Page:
WIND ENERGY

Hey ENGIE, how do wind turbines work?

By NB6141@engie.com - 18 February 2021 - 17:00

Wind turbines turn with the wind, transforming it into green electric power. But how do wind turbines actually work? ENGIE tells you all about these energy transition players, starting with onshore wind turbines. Decoding keys...

 

A sector serving the world’s energy transition

Wind energy is the second-placed renewable energy in France, which has the second highest wind resources in Europe.

With its 8,000 wind turbines, which produced nearly 34.1 TWh of green electricity in 2019, the French wind energy sector supplies 6.3% of the country's total electricity production1.

In Europe, wind power is the second-placed form of electricity production capacity, with 192 GW2.

Worldwide, wind energy is present in 90 countries, with an installed capacity of 651 GW2


Wind energy is a low-carbon, safe and inexhaustible renewable energy, which creates jobs that cannot be relocated and generates growth in its host territories. This type of energy definitely has the wind in its sails!

 

Also read: Race for innovation and power in wind energy

 

How an onshore wind turbine works

A wind turbine is a machine that harnesses the kinetic energy of the wind. Combined with an electric generator, the turbine converts the wind into electricity, which is injected directly into the electricity grid.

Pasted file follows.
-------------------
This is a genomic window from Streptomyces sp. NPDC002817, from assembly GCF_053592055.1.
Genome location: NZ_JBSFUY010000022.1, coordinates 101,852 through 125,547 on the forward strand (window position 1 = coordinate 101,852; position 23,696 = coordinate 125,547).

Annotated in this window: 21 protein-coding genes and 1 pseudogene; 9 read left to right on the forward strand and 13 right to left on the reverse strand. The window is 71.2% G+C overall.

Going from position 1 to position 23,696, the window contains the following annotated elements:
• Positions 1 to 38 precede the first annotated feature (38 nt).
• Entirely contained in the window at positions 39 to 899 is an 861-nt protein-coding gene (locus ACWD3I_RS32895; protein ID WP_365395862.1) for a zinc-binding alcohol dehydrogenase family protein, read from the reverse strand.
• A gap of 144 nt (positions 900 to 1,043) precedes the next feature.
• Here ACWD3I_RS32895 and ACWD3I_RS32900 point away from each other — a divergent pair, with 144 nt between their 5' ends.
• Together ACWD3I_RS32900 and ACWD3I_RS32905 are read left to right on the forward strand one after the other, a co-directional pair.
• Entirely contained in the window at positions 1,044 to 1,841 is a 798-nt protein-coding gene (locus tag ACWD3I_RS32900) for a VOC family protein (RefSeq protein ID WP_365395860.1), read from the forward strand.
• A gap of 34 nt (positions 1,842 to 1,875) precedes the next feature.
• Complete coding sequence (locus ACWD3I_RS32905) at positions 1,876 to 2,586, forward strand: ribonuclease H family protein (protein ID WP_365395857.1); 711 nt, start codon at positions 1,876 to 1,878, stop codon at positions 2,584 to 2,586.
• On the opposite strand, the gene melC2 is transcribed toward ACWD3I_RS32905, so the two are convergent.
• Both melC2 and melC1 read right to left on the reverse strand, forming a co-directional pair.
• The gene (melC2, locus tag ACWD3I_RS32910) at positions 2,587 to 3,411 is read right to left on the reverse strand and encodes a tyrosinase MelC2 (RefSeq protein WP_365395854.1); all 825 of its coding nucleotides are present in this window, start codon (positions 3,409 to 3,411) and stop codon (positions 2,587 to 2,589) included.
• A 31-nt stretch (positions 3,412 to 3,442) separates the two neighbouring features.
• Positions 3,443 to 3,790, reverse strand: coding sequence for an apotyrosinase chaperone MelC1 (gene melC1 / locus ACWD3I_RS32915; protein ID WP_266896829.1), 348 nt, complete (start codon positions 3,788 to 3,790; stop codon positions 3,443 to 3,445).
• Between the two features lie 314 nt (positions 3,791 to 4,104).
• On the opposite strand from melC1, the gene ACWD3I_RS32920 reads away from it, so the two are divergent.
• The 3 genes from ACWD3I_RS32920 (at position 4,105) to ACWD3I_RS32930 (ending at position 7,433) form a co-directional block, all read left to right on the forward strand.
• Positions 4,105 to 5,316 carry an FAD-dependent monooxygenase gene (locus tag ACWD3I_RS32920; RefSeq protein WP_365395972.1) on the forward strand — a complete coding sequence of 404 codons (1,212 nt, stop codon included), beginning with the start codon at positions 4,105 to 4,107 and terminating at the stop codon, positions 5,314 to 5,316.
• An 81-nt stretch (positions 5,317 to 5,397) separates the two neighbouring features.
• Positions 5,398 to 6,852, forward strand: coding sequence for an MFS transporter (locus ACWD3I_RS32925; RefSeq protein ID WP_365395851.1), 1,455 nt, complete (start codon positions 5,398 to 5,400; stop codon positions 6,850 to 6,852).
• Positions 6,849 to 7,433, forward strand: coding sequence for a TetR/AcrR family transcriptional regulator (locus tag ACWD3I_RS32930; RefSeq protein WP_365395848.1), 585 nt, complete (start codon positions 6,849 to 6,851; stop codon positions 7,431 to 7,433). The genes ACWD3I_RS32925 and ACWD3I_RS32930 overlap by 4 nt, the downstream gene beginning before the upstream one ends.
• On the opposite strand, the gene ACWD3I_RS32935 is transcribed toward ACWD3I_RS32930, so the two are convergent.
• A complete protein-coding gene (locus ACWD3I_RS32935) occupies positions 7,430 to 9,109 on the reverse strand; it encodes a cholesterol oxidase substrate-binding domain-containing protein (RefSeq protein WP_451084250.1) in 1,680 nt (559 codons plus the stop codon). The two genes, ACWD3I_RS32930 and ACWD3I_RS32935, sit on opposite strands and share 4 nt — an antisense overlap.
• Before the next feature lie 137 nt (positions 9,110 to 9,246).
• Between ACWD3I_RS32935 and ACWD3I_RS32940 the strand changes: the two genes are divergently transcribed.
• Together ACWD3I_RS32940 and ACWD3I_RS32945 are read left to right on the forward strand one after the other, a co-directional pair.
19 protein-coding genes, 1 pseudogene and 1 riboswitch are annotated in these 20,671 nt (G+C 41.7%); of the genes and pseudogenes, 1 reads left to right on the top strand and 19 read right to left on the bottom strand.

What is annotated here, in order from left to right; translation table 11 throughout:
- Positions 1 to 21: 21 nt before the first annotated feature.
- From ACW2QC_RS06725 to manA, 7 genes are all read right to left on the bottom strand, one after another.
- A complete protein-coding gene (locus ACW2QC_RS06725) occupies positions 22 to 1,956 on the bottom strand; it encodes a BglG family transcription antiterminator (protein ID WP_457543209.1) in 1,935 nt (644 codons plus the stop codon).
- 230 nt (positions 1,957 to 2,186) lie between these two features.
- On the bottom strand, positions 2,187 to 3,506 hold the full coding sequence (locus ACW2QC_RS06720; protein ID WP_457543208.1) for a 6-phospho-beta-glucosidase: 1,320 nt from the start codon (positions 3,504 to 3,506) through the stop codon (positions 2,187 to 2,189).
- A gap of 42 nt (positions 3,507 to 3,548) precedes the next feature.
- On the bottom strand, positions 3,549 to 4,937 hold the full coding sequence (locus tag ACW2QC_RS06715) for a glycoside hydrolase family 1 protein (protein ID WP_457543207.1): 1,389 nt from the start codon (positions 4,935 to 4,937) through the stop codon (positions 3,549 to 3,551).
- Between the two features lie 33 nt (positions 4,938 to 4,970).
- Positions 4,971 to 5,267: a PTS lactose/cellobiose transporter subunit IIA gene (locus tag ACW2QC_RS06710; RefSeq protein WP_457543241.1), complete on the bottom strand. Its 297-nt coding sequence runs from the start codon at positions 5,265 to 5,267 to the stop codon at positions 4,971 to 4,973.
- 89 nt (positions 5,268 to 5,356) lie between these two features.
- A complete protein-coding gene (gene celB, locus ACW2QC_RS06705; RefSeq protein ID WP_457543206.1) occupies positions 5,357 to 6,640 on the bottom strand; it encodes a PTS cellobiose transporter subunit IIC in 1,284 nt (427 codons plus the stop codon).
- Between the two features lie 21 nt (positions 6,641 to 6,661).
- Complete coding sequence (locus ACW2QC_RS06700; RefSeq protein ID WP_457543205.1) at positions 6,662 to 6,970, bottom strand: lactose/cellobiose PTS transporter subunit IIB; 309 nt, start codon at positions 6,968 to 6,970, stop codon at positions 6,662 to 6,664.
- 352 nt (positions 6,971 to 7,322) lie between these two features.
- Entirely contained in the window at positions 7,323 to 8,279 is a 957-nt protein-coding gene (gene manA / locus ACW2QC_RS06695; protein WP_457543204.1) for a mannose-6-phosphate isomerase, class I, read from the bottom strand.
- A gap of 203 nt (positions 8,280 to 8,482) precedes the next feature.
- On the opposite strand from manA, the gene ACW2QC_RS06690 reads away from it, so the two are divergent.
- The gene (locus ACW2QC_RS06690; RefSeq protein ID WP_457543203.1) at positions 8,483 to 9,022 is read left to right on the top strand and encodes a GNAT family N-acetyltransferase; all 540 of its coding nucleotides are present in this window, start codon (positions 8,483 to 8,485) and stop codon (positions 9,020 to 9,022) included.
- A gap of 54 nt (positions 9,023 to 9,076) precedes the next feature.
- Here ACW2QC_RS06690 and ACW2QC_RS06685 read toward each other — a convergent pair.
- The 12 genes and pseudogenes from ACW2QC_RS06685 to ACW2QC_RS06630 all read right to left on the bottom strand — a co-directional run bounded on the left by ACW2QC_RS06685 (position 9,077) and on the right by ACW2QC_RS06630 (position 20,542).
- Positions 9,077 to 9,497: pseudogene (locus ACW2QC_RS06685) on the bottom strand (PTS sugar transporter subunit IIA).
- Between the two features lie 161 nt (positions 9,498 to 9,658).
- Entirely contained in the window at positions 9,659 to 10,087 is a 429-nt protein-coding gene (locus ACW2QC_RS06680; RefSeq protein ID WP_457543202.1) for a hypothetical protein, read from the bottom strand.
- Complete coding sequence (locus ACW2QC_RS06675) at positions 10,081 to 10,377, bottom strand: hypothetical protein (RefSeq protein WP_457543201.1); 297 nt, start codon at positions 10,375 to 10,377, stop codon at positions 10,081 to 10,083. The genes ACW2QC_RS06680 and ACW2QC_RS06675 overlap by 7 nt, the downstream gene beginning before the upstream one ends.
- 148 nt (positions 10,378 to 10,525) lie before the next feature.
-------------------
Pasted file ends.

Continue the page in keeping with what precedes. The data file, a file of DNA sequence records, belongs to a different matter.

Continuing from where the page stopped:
An onshore - or land-based - wind turbine consists of a mast (up to 135 metres tall to catch the wind), at the top of which is fixed a rotor with three blades. Equipped with numerous sensors, the nacelle of the wind turbine turns to face the wind. Its blades rotate at 5 to 15 revolutions per minute. At wind speeds of less than 10 km/h a wind turbine will not start to rotate, and if the wind is too strong (more than 90 km/h), it stops automatically for safety reasons. 
The amount of wind energy produced varies based on three key parameters: the shape and length of the blades, the wind speed and the temperature (which changes the density of the air moved by the blades and therefore the output). That makes them the perfect zero-emission production solution in some regions of the world!

 
Wind turbine description

Onshore wind turbines in a few key figures  

A mast that’s 80 to 135 metres tall 
A wingspan of up to 164 metres3
Works 95% of the time
1,300 households supplied with electricity by one 3 MW turbine
In 10 years, wind turbines have grown by 17% in size but have increased their production capacity by 200%1

 

 

Onshore wind energy is constantly evolving, for ever more performance and power. The emergence of new turbines with a power of 4.5 MW is now making it possible to increase the energy produced without multiplying the number of wind turbines! Where will the winds carry tomorrow's energy?

1. France Énergie Éolienne
2. Global Wind Energy Council 2019 Report
3. Orsted.com